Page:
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No rest for the dancer

Variable Velocity celebrates 10 years with extreme physicality

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LET’S GET PHYSICAL :  Variable Velocity is known for marrying physicality and grace during its multi-layered performances. - PHOTO BY KAMIL CONRAD
  • PHOTO BY KAMIL CONRAD
  • LET’S GET PHYSICAL : Variable Velocity is known for marrying physicality and grace during its multi-layered performances.

The arts community didn’t really know what to do with Diana Stanton when she moved to San Luis Obispo 10 years ago. The dancer and choreographer—fresh out of grad school—had moved from Boulder, Colo., from an arts scene that embraced innovation and experimentation. In San Luis Obispo, Stanton would do a handstand and people looked at her like she was nuts.

Jude Clark-Warnisher wasn’t having much more luck herself, having located to SLO one year before Stanton. When the pair took turns lifting one another during dance routines, people suspected they were lesbians. When they finally found a male dancer, they wound up lifting him, securing their reputation as oddballs.

“I got tired of the rules and thought, ‘Let’s just have our own show,’” Stanton recalled.

“Like Judy Garland and Mickey Rooney,” Clark-Warnisher added.

One decade punctuated by annual springtime shows later, the pair is rehearsing Variable Velocity’s newest production, a retrospective, and their first performance at the PAC. Extraordinary Mysteries debuts April 29 and closes with a performance the very next day. To merely open the doors at the Central Coast’s choicest venue costs a small fortune—more cash than a pair of contemporary dance teachers commands.

PHOTO BY KAMIL CONRAD
  • PHOTO BY KAMIL CONRAD

This is the point in the tale where a bundle of money falls from the sky and knocks our pair of deserving artists over the head—perhaps not literally, but in the form of the first ever Bravo Award grant, which Stanton insists was tailor made for their company. The purpose of the grant is to provide local organizations with the means of performing at the PAC. Variable Velocity’s emphasis on experimentation, and particularly their use of video and other technology, secured them the award. For months, Stanton and Clark-Warnisher have been reaching into their choreographer’s hat, pulling out not rabbits but VHS. From tapes of their past performances, they first whittled down 10 years into a five-hour show.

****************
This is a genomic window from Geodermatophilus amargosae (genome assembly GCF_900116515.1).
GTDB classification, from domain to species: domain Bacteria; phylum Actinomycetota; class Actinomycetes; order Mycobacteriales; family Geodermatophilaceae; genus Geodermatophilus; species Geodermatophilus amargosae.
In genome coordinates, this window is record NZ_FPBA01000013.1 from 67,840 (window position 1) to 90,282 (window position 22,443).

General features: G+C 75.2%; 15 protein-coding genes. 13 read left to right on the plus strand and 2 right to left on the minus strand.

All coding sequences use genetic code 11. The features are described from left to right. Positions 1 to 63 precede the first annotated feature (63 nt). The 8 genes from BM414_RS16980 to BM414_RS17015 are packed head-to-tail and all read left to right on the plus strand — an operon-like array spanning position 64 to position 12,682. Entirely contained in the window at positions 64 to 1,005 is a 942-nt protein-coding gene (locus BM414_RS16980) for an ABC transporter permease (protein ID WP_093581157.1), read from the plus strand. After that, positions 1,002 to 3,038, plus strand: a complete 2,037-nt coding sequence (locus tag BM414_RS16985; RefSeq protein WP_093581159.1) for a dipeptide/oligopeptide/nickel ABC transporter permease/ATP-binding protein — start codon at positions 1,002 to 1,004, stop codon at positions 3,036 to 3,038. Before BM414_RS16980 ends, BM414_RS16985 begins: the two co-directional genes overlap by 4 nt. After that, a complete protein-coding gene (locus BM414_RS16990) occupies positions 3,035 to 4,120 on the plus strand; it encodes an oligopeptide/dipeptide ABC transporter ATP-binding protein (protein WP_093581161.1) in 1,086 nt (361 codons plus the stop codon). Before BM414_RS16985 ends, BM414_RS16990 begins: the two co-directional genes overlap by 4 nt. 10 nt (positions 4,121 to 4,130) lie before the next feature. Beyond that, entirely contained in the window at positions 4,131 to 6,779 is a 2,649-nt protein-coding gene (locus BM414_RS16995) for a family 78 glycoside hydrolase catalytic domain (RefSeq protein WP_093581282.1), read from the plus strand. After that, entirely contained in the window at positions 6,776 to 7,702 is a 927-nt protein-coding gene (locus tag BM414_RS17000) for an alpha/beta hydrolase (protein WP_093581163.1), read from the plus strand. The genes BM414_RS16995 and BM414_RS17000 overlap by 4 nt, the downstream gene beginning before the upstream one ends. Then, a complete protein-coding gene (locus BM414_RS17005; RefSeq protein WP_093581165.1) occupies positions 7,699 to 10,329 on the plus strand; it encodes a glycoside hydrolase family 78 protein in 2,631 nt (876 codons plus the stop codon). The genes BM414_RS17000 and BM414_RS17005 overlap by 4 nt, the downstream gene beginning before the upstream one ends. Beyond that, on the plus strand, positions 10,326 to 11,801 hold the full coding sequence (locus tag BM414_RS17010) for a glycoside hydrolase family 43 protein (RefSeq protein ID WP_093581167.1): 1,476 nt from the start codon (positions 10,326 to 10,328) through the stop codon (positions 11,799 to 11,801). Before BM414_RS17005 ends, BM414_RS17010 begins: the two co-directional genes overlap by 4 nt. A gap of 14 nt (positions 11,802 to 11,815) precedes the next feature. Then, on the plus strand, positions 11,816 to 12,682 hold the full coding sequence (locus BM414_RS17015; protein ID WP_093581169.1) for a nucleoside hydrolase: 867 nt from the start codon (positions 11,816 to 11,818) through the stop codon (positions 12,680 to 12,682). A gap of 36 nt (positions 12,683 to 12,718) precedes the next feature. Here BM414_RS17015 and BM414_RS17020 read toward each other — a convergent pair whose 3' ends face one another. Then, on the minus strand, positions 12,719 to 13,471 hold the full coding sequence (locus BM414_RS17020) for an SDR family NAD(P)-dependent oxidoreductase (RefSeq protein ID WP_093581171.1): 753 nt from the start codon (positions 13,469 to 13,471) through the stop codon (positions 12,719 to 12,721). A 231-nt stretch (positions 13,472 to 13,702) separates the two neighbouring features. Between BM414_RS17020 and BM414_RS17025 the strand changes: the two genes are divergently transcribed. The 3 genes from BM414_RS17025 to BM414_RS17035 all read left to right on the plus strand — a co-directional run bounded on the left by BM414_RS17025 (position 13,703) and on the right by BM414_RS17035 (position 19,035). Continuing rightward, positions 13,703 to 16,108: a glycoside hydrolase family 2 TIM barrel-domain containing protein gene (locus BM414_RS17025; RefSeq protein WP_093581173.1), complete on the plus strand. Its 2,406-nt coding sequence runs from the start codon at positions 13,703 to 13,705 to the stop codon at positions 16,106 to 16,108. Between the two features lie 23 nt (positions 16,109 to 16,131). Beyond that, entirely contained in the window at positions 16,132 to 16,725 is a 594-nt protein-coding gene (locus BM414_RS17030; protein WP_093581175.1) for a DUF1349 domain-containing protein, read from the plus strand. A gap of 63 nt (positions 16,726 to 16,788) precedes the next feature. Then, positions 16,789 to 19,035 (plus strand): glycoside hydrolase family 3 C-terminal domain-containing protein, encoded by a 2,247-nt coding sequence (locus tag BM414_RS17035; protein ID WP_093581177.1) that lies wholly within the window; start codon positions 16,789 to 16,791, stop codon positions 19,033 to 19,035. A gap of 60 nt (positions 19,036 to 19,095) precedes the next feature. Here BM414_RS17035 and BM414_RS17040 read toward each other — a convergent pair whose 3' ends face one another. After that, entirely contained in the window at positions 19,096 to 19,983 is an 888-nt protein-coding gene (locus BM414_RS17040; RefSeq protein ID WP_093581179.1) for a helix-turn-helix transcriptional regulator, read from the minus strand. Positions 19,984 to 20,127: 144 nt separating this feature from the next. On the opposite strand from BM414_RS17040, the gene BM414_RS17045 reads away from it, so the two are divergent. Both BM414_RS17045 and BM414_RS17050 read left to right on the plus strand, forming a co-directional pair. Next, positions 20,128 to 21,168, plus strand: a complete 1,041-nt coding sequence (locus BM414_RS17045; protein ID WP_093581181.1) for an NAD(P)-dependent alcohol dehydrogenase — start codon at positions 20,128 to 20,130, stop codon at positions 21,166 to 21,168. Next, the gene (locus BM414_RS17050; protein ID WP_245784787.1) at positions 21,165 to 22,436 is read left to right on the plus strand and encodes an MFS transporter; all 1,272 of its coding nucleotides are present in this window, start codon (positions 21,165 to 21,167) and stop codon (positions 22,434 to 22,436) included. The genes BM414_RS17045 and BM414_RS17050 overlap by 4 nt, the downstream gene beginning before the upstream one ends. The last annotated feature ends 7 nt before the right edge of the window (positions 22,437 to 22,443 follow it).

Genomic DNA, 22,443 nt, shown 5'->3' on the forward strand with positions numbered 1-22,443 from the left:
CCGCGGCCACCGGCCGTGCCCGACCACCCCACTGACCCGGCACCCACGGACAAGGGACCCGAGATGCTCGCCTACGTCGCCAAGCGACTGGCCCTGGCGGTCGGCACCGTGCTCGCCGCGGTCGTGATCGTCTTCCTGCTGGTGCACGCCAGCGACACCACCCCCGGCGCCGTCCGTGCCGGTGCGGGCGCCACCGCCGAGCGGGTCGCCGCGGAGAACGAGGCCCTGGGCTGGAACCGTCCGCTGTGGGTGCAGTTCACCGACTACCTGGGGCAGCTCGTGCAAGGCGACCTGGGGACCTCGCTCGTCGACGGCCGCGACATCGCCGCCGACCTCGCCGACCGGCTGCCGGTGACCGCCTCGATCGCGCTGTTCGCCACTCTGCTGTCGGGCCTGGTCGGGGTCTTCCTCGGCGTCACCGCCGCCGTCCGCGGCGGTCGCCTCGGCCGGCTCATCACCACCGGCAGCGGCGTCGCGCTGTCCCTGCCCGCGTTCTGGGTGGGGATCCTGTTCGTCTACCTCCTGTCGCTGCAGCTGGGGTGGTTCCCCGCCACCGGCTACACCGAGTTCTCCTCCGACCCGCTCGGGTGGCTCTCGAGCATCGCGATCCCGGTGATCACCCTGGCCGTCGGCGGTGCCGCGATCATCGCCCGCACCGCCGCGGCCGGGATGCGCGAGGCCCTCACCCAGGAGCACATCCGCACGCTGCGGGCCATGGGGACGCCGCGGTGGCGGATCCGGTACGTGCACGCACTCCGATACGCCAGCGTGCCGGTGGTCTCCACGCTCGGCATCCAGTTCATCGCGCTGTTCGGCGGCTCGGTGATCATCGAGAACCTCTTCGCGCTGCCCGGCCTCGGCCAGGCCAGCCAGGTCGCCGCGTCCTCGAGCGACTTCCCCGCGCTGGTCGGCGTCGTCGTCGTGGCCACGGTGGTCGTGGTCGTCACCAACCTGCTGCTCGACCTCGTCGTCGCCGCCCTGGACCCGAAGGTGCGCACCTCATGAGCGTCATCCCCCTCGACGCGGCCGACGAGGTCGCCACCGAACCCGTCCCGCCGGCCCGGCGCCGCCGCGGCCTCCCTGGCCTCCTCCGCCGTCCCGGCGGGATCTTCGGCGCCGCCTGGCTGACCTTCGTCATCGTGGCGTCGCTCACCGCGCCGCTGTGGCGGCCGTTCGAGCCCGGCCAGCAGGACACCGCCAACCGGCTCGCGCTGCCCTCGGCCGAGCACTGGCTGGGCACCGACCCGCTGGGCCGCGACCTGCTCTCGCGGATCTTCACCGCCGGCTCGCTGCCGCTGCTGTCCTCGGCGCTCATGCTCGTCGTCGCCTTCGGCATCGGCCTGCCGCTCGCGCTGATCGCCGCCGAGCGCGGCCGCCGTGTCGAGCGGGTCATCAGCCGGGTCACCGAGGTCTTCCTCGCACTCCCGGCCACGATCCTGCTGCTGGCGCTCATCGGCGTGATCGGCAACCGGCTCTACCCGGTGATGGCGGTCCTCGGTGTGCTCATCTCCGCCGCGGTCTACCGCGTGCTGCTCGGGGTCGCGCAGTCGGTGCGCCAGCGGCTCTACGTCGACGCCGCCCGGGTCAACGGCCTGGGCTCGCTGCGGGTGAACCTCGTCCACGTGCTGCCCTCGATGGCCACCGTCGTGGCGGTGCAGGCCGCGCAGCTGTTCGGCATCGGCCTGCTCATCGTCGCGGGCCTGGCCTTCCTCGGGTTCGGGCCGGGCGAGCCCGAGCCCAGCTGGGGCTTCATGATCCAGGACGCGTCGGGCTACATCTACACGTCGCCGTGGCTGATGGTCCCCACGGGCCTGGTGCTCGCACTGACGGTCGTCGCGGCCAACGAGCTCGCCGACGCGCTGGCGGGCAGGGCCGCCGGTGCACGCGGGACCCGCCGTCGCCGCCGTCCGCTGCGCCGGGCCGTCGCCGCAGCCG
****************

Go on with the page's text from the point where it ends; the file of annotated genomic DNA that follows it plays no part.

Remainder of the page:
“Most companies do pieces several times,” Stanton observed. “And we create these pieces that take all this time to put together, and then we never do them again.”

With input from their larger-than-usual core of dancers, and even a suggestion from their lighting tech, who desperately wanted to re-do a piece Clark-Warnisher refers to as “Tool” (actual title is “Forgiveness”), they pared the list down. Ultimately, they found themselves with a show that spans as far back as their third performance and touches on material as recent as last year’s show, themed The Treasure of Presence. From the Mundane to the Sublime, the company’s 2006 show, is particularly well represented.

Though some weary choreographers—both founders teach dance at the college level and Clark-Warnisher is simultaneously working on Cuesta drama department’s production of Rent—might regard a retrospective as an opportunity to rest, Variable Velocity is hitting its 10-year-anniversary at full speed.